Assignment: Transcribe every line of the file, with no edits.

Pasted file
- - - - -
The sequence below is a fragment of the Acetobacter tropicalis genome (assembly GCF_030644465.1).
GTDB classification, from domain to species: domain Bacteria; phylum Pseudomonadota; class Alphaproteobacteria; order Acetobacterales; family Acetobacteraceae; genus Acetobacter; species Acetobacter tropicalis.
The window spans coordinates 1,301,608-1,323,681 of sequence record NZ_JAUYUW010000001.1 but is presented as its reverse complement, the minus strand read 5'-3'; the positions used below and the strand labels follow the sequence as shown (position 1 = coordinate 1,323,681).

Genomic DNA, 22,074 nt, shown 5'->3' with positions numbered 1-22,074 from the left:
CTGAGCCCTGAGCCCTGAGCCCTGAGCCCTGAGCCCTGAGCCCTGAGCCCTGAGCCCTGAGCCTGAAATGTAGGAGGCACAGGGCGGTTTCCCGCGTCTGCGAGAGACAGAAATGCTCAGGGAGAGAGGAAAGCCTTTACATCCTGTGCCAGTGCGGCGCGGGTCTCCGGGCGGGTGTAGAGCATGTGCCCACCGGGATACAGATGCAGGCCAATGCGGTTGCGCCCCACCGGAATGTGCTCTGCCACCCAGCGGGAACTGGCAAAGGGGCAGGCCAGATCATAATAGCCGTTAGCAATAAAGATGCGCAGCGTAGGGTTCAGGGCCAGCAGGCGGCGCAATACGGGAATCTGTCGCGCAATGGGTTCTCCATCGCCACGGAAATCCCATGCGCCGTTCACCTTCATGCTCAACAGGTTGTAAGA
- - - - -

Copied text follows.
The sequence below is a fragment of the Acetobacter tropicalis genome (assembly GCF_030644465.1).
GTDB classification, from domain to species: domain Bacteria; phylum Pseudomonadota; class Alphaproteobacteria; order Acetobacterales; family Acetobacteraceae; genus Acetobacter; species Acetobacter tropicalis.
The window spans coordinates 1,301,608-1,323,681 of sequence record NZ_JAUYUW010000001.1 but is presented as its reverse complement, the minus strand read 5'-3'; the positions used below and the strand labels follow the sequence as shown (position 1 = coordinate 1,323,681).

Genomic DNA, 22,074 nt, shown 5'->3' with positions numbered 1-22,074 from the left:
CTGAGCCCTGAGCCCTGAGCCCTGAGCCCTGAGCCCTGAGCCCTGAGCCCTGAGCCCTGAGCCTGAAATGTAGGAGGCACAGGGCGGTTTCCCGCGTCTGCGAGAGACAGAAATGCTCAGGGAGAGAGGAAAGCCTTTACATCCTGTGCCAGTGCGGCGCGGGTCTCCGGGCGGGTGTAGAGCATGTGCCCACCGGGATACAGATGCAGGCCAATGCGGTTGCGCCCCACCGGAATGTGCTCTGCCACCCAGCGGGAACTGGCAAAGGGGCAGGCCAGATCATAATAGCCGTTAGCAATAAAGATGCGCAGCGTAGGGTTCAGGGCCAGCAGGCGGCGCAATACGGGAATCTGTCGCGCAATGGGTTCTCCATCGCCACGGAAATCCCATGCGCCGTTCACCTTCATGCTCAACAGGTTGTAAGA